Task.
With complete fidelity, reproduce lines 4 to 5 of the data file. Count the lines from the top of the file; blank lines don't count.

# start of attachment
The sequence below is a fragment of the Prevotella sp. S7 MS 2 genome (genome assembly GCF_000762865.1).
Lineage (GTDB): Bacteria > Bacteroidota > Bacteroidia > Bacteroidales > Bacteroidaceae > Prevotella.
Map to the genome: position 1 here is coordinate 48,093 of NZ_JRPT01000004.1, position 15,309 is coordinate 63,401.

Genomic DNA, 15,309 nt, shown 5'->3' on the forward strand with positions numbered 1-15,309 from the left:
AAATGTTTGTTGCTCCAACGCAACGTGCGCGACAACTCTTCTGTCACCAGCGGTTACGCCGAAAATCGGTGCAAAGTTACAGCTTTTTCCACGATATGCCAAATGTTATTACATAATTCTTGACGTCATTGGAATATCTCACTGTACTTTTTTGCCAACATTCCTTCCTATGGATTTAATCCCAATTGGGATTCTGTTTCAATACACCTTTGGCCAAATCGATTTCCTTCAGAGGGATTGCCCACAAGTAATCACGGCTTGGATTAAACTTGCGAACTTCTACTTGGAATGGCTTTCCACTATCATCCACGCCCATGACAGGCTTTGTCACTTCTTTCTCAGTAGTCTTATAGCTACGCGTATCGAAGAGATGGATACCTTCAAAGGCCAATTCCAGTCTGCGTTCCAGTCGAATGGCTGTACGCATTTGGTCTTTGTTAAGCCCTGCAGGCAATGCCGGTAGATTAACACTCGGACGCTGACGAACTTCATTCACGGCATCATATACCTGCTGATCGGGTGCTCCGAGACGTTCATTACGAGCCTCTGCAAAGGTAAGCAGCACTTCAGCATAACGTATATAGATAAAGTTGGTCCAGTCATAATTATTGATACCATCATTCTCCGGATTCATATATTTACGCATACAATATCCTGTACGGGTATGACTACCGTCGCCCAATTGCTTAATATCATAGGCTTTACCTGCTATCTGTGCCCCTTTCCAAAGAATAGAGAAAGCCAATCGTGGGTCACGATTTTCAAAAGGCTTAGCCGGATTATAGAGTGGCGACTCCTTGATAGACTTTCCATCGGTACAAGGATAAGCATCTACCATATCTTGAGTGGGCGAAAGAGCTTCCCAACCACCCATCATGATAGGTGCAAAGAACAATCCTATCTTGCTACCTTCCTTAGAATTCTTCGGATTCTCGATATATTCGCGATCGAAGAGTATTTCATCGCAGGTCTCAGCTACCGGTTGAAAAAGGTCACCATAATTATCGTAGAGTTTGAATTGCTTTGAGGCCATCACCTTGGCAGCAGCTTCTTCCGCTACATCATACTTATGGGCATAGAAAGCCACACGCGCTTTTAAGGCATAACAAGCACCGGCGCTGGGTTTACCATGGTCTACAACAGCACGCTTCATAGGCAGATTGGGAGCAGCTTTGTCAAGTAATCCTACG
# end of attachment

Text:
Genomic DNA, 15,309 nt, shown 5'->3' on the forward strand with positions numbered 1-15,309 from the left:
AAATGTTTGTTGCTCCAACGCAACGTGCGCGACAACTCTTCTGTCACCAGCGGTTACGCCGAAAATCGGTGCAAAGTTACAGCTTTTTCCACGATATGCCAAATGTTATTACATAATTCTTGACGTCATTGGAATATCTCACTGTACTTTTTTGCCAACATTCCTTCCTATGGATTTAATCCCAATTGGGATTCTGTTTCAATACACCTTTGGCCAAATCGATTTCCTTCAGAGGGATTGCCCACAAGTAATCACGGCTTGGATTAAACTTGCGAACTTCTACTTGGAATGGCTTTCCACTATCATCCACGCCCATGACAGGCTTTGTCACTTCTTTCTCAGTAGTCTTATAGCTACGCGTATCGAAGAGATGGATACCTTCAAAGGCCAATTCCAGTCTGCGTTCCAGTCGAATGGCTGTACGCATTTGGTCTTTGTTAAGCCCTGCAGGCAATGCCGGTAGATTAACACTCGGACGCTGACGAACTTCATTCACGGCATCATATACCTGCTGATCGGGTGCTCCGAGACGTTCATTACGAGCCTCTGCAAAGGTAAGCAGCACTTCAGCATAACGTATATAGATAAAGTTGGTCCAGTCATAATTATTGATACCATCATTCTCCGGATTCATATATTTACGCATACAATATCCTGTACGGGTATGACTACCGTCGCCCAATTGCTTAATATCATAGGCTTTACCTGCTATCTGTGCCCCTTTCCAAAGAATAGAGAAAGCCAATCGTGGGTCACGATTTTCAAAAGGCTTAGCCGGATTATAGAGTGGCGACTCCTTGATAGACTTTCCATCGGTACAAGGATAAGCATCTACCATATCTTGAGTGGGCGAAAGAGCTTCCCAACCACCCATCATGATAGGTGCAAAGAACAATCCTATCTTGCTACCTTCCTTAGAATTCTTCGGATTCTCGATATATTCGCGATCGAAGAGTATTTCATCGCAGGTCTCAGCTACCGGTTGAAAAAGGTCACCATAATTATCGTAGAGTTTGAATTGCTTTGAGGCCATCACCTTGGCAGCAGCTTCTTCCGCTACATCATACTTATGGGCATAGAAAGCCACACGCGCTTTTAAGGCATAACAAGCACCGGCGCTGGGTTTACCATGGTCTACAACAGCACGCTTCATAGGCAGATTGGGAGCAGCTTTGTCAAGTAATCCTACG